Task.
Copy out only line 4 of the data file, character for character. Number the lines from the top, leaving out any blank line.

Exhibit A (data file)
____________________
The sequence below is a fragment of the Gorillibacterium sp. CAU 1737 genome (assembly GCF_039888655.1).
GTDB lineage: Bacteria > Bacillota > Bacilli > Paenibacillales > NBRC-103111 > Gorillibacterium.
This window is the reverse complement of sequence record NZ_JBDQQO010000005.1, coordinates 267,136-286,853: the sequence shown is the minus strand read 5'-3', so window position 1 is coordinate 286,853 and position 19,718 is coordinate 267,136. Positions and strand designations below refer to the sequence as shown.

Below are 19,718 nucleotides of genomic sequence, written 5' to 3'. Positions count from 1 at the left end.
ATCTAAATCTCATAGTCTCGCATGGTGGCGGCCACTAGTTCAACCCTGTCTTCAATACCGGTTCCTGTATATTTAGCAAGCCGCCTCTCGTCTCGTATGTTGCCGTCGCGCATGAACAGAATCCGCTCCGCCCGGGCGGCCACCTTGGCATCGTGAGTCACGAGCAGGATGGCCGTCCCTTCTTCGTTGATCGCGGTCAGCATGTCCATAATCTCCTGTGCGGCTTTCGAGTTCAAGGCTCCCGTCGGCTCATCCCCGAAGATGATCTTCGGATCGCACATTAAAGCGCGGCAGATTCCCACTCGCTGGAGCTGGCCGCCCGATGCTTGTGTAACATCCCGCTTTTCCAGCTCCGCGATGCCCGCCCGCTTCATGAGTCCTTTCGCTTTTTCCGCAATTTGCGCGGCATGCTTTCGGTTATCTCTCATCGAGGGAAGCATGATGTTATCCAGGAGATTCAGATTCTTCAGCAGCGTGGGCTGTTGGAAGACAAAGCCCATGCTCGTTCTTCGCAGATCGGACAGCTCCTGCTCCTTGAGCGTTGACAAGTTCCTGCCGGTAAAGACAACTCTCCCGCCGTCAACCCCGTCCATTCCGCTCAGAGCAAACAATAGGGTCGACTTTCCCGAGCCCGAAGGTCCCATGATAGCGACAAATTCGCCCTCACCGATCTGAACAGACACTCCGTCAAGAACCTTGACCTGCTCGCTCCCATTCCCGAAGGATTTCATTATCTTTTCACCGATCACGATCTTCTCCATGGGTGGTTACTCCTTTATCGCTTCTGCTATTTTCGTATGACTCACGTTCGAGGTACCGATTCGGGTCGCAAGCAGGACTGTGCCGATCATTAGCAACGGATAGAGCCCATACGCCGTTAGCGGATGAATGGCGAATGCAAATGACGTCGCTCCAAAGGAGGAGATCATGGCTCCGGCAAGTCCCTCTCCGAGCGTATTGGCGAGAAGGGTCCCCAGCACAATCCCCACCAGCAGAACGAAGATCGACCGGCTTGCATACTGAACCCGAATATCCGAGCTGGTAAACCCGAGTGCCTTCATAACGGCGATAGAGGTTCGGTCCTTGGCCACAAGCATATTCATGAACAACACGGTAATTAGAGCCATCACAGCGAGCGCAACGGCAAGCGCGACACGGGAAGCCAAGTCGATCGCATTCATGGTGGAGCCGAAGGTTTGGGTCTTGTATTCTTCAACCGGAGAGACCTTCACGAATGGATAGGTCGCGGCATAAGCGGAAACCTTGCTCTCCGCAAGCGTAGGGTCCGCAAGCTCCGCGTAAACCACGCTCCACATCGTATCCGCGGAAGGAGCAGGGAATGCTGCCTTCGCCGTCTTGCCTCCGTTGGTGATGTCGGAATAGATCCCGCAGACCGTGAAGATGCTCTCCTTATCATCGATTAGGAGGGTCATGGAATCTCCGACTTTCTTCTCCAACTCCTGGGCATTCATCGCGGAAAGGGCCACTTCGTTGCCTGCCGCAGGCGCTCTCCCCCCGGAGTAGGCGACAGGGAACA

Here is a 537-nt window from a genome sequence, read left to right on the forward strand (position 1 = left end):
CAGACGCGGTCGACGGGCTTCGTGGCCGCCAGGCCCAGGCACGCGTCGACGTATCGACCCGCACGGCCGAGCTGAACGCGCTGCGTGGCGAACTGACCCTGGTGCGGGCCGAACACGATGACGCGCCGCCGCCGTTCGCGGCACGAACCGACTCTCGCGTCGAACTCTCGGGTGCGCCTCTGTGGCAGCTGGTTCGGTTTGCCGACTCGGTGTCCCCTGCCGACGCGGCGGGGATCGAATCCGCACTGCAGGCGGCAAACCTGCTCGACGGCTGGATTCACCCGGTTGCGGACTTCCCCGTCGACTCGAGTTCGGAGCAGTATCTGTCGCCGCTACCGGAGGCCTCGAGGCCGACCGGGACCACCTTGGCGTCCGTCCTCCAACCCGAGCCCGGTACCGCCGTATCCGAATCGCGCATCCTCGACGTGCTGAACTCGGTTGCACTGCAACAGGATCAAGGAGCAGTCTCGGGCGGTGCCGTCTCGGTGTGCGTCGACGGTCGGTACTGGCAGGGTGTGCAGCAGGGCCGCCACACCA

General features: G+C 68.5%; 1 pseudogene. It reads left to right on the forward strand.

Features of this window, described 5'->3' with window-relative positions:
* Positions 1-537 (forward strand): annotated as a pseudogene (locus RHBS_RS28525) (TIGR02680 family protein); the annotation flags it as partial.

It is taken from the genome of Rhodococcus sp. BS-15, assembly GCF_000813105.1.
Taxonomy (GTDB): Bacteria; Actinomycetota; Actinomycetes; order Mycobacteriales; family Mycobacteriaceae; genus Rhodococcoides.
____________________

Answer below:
Below are 19,718 nucleotides of genomic sequence, written 5' to 3'. Positions count from 1 at the left end.